Wandering Thoughts archives

2012-03-05

Web frameworks should be secure by default

In reaction to the recent GitHub Rails vulnerability, raganwald wrote in part (about the Rails security issue):

The Rails team went with the original Rails perspective on this: Rails developers are required to act like adults and be careful when working with sharp tools.

I understand why this view of insecure-by-default is popular, but it's making a fundamental mistake. The problem with the 'insecurity as a sharp tool' view is that insecurity is not like the other sharp tools in Rails' toolbox. When you misuse or misapply others of those sharp tools, you're very likely to find out right away because your webapp doesn't work right; things break, assuming that you actually test your features. You know that you've cut yourself and you need to fix it. With security issues, it's not at all obvious that you've just cut yourself on the edges of a sharp tool, because nothing obvious breaks or goes wrong. Security bugs are not like normal bugs; this is a large part of why they are hard to find.

(To extend the metaphor beyond the breaking point, default insecurity is not just a sharp tool, it is a sharp tool coated with an anti-coagulant and a numbing agent. Most people wouldn't want to work with such a thing.)

The real world argument for frameworks being secure by default is pragmatics. We pretty much know how most people develop web applications using frameworks; 90% or more of them do just enough to get their application working and tested (and many apps will not be fully tested, especially things like error paths). Only a very few people will go back and carefully audit their application for security issues (or probably even read your security documentation unless it's shoved in their face). If your framework ships as insecure by default, most of your developers will never notice and many of the web applications written in it will be insecure. This is not theoretical; as we've just seen with GitHub and Rails, it's what really happens, even with smart people and very good teams, and it happens over and over again. You cannot argue that people should be smarter and better than that, not if you are designing a framework for real people, because we know that they aren't.

(One fundamental reason it keeps happening is that security is almost always an overhead, not a selling feature. Teams are under relentless pressure to prioritize for features, because that's what people care about and can actually see. If they have to remember to do extra things for security, sooner or later those things are going to be overlooked in the rush to produce.)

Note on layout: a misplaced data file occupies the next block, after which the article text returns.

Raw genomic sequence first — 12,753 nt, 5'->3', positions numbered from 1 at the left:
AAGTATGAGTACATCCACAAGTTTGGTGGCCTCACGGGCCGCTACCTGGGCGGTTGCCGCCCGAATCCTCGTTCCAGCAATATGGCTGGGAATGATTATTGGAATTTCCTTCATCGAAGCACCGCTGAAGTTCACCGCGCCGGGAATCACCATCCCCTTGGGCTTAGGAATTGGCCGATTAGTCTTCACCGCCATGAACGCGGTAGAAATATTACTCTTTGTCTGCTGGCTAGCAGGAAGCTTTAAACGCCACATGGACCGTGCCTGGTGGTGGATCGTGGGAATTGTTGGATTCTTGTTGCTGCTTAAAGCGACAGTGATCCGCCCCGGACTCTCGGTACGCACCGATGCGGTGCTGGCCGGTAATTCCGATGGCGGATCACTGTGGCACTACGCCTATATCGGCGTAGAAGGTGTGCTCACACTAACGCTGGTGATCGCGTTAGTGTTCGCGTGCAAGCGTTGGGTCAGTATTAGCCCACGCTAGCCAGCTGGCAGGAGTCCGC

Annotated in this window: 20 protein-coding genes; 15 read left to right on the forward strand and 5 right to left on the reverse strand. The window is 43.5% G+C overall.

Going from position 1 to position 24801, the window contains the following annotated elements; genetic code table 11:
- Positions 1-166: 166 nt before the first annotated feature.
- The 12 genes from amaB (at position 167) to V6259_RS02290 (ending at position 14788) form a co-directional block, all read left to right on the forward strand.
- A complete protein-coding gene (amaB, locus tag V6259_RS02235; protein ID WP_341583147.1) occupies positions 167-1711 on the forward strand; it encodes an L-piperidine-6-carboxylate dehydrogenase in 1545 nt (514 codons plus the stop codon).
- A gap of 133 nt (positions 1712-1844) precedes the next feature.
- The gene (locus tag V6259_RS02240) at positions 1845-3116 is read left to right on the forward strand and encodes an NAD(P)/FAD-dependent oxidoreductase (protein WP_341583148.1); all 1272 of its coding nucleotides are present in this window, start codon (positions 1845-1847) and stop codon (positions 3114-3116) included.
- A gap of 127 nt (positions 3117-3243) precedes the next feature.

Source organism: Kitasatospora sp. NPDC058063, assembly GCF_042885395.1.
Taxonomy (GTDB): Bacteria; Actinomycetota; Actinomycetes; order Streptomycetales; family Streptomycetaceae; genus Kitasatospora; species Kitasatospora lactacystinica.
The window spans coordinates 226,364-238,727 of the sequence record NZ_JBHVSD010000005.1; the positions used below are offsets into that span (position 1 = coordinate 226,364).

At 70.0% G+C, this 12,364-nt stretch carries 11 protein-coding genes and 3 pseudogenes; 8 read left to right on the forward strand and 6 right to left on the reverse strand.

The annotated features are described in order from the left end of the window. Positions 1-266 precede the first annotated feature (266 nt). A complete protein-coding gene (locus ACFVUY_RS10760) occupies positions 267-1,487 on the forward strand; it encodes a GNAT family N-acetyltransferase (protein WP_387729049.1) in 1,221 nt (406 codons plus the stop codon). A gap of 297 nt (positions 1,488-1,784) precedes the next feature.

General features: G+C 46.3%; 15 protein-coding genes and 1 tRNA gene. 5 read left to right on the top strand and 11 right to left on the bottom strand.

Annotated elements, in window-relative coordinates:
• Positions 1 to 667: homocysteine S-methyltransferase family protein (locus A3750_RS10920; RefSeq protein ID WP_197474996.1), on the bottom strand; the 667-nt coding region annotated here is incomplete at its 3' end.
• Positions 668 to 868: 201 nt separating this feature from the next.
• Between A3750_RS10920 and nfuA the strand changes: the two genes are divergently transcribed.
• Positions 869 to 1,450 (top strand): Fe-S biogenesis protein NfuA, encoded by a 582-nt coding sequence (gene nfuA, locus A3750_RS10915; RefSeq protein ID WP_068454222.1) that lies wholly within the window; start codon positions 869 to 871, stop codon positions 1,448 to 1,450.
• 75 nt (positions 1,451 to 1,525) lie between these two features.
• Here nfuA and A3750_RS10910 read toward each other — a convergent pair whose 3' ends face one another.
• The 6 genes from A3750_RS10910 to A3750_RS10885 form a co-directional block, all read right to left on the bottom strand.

FrameworksDefaultSecure written at 20:14:49; Add Comment

Convenience in web frameworks is often insecure

For those of you who have not heard, GitHub was compromised today, or more exactly a long-standing vulnerability was demonstrated today. They were compromised because of a feature in Rails called 'mass assignment' that by default allows web operations to update any field of the model record.

(I don't know enough Rails to confidently say what web operations in specific allow this, although some sources suggest PUT operations. I also don't know if they're tied to forms or can be submitted just out of the blue.)

No doubt there are a certain number of people who are now pointing and laughing at Rails. They probably shouldn't be. Lots of web frameworks have a terrible history of this sort of vulnerability, because of a core conflict: convenience in frameworks is often insecure, by the nature of how web frameworks achieve convenience.

Fundamentally, a great deal of the convenience of frameworks comes from not having to say things; this is the mantra of 'convention over configuration'. The problem is that being secure invariably requires saying things, one way or another (either to allow access to some things when the default is no access or to block access to some things when the default is access to all). Thus the most 'convenient' way for a framework to operate, the one that requires saying the least, is to be insecure by default. This doesn't require your users to say anything unless they notice the security issues and care, whereas the other way around requires your users to say extra things to get access to stuff they want.

(Sometimes, if you're clever, you can figure out how to be both secure and convenient. This is great when it works and framework authors should do as much of it as possible; for example, these days there isn't any excuse for a framework that doesn't validate a received form submission against the form's allowed parameters. Note that this doesn't seem to have been the Rails problem here.)

And so over and over again, frameworks are insecure by default and people do not say the things to use them securely. Or, to put the blame where it belongs, the creators of frameworks decide that making them insecure is okay because people who need security will fix them, even though everyone has seen repeatedly that people don't do that.

(Thus, framework creators often fail to solve the real problem. If you create a system that people do not use securely you have failed to create a secure system in practice, even if it's secure in theory. Always remember, security is people, not math and theory.)

ConvenientFrameworksAndSecurity written at 00:39:12; Add Comment

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